Friday, July 2, 2010

Until the Beginning of the Dream (Fuko's Arc)

Fuko.... aahh.... I love this arc. Like, truly love it. As in, every time I watch this arc I love it more and more. While I can say that I still love the rest of Clannad, Fuko's arc holds a special place in my heart. Why? I'll tell you.

As I had said before, Clannad had grabbed me from the first episode hook, line, and sinker. The interplay of already complex and deep main characters was more than enough, and laughing at Sunohara (who reminds me of one of my best friends) kept things entertaining in an otherwise very serious anime. I say very serious, because Fuko's arc is not a comedy in even the classical sense of the word. The characters do not defeat fate. Fuko still fades away into the blackness of our memories, and even though she accomplished her mission she'll never be remembered. That's tragedy, in the classical sense of the word. The character don't defeat fate. But they sure do spit in its eye, don't they?

I did many things after Jamie broke up with me. I screamed, punched things, gained twenty pounds in two weeks, and lost my faith in humanity, but I didn't cry. Fuko's arc was the first thing in years that actually made me want to cry. Why? Because it was sad, nothing more and nothing less. Here was a girl who had worked so hard, even in a coma, for a sister who didn't even know what she was doing, but no one would remember! The unfairness made my throat catch for a minute. But my cynicism came and ate it up. "Ah, this is corny!" I thought to myself. "Who gives a damn if this friggin girl goes back into a coma? It isn't real anyway." Then I turned to Marty, and realized that he was crying. Not a lot, mind you, but crying none-the-less. At that point I realized I was missing something. Something huge. Because if Marty, who rarely showed any emotion beyond annoyance, was crying at this then that meant I was far more cynical than I thought. And it wasn't fine as it was. I had to change.

This arc, in a special way, tells us what the ending of Clannad is going to be: Tomoya and Nagisa will be together, as a family, with a baby. They set this up by Kouko and Yoshino, the couple-to-be in this arc. And even though They don't say it outright, Kouko and Yoshino represent Nagisa and Tomoya. Why else do you think the designers of the show would have made them appear so similar? To make Yoshino look like an older Tomoya and Kouko look like an older version of Nagisa is just too blatant to be ignored. So, let's run with it! These two represent what Tomoya and Nagisa will be: a family. This means, of course, that Fuko represents Tomoya and Nagisa's child. How? Watch the video below, and see if you can figure it out. I'll be there on the other side.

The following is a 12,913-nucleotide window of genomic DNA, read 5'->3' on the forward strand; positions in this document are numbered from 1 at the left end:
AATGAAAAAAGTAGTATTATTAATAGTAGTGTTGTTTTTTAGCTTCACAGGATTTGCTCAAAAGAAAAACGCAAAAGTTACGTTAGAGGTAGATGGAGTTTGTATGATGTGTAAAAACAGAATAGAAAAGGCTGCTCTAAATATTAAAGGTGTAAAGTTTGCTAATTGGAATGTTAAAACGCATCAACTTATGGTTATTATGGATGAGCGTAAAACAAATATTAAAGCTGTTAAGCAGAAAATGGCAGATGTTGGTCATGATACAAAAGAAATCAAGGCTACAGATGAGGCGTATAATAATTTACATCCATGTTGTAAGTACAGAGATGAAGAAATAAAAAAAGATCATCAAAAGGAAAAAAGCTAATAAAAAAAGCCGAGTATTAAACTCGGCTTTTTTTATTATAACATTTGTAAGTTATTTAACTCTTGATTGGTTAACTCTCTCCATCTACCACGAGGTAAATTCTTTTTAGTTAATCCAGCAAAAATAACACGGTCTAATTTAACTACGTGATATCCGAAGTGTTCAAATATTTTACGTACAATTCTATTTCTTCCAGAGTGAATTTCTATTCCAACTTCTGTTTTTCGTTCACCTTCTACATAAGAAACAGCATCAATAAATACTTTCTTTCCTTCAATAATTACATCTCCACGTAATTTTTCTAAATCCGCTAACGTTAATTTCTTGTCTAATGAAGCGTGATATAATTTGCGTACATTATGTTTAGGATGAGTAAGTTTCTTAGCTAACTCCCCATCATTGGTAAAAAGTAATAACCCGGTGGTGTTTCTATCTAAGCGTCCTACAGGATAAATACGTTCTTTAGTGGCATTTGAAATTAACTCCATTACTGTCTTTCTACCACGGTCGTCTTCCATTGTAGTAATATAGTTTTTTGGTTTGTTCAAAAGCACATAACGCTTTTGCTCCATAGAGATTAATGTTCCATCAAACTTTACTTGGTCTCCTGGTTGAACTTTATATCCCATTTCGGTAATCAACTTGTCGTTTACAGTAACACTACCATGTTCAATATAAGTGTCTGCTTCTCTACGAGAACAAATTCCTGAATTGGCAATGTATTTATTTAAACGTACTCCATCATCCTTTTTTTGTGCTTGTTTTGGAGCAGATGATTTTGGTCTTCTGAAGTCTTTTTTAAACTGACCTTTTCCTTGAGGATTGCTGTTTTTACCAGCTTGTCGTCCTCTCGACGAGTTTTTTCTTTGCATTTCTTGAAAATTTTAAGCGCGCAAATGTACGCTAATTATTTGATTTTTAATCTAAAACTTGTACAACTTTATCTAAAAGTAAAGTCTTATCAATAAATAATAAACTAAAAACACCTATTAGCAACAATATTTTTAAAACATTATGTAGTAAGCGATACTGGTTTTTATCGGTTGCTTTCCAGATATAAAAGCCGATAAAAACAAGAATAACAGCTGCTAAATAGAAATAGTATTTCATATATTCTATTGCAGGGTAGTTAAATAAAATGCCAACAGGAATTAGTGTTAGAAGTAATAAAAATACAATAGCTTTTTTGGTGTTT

If you spotted what I was talking about, goody for you. For the rest of you, don't worry about it. It'll be clear as you watch the anime and take in the themes and characters. Oh, you don't like that? Crap. Well, I'll try to explain it, but it really is just an intuition more than anything, and you'll have to forgive me if the nature of intuition prevents a full disclosure.

Because of Fuko Nagisa and Tomoya start to act like a family. They act together for someone beyond themselves, which is what a child is all about: the surrendering of self to someone else for everyone's sake. However, Tomoya and Nagisa can't do that yet, not only because they're not that comfortable with each other yet but because they haven't matured enough as people! The fact that Tomoya and Nagisa aren't all that comfortable with each other and her being a "phantom" is not a coincidence, people! This is just the beginning of Tomoya and Nagisa's dream. This is but the beginning of a beautiful reality that will spring forth, and the arc shows that in all its glorious promise. Fuko also has the same need for protection and safety that the child will have, and that only Tomoya could satisfy. Watch the clip below, starting from 2:32, and you'll see what I mean.

Ok, what's the first thing that happens at 2:32? Fuko turns to Tomoya, and remarks on her shock that the world reciprocated her love. She doesn't turn to Nagisa: she knows that Nagisa and her family loves her. What she was worried about was whether or not the world loved her, and for that reason she's turned to Tomoya, who, as a guy, is the one who she sees as dealing with the world. In Theology of the Body (start here.) men represent the transcendence, mystery, and power of God. In other words, men represent Otherness, while women represent Closeness. It's not Nagisa's job to deal with Otherness, not in the same way Tomoya does. What makes this work is that Fuko needs help with Otherness, something that Tomoya is more than willing to help with. THIS IS IMPORTANT, AGREE WITH ME OR NOT IT'S NECESSARY TO UNDERSTAND, BECAUSE THIS IS TOMOYA'S FUNCTION IN THE PLOT FOR THE REST OF THE ANIME! What's Nagisa's "special function in the plot? We'll cover that later. But don't worry, I'll get to it.

Tomoya helped Fuko realize that the world would respond in a similar way that Nagisa's family did, that all the world is a giant Star Fish Festival. The outside world does not suck. And we all have to deal with that every day, and Tomoya helps make it a little easier for Fuko (and hopefully the rest of us as well). I know he did for me.

My sincerest thanks to everyone at Clannad Central and the Facebook Clannad (Kuranado) page who gave me access to these video clilps, just for this review! Their dedication is awesome.


  1. My post is still in the works, but I'm definitely borrowing that idea of Fuko representing Nagisa and Tomoya's child. I hadn't thought of that before. I'm giving you all of the credit for it, though. (:

  2. Wow! I really appreciated your insights. I did not think of Clannad like that before. And you are so right about the foreshadowing/symbolism of the two couples. 3:52 on the second video is a great lineup.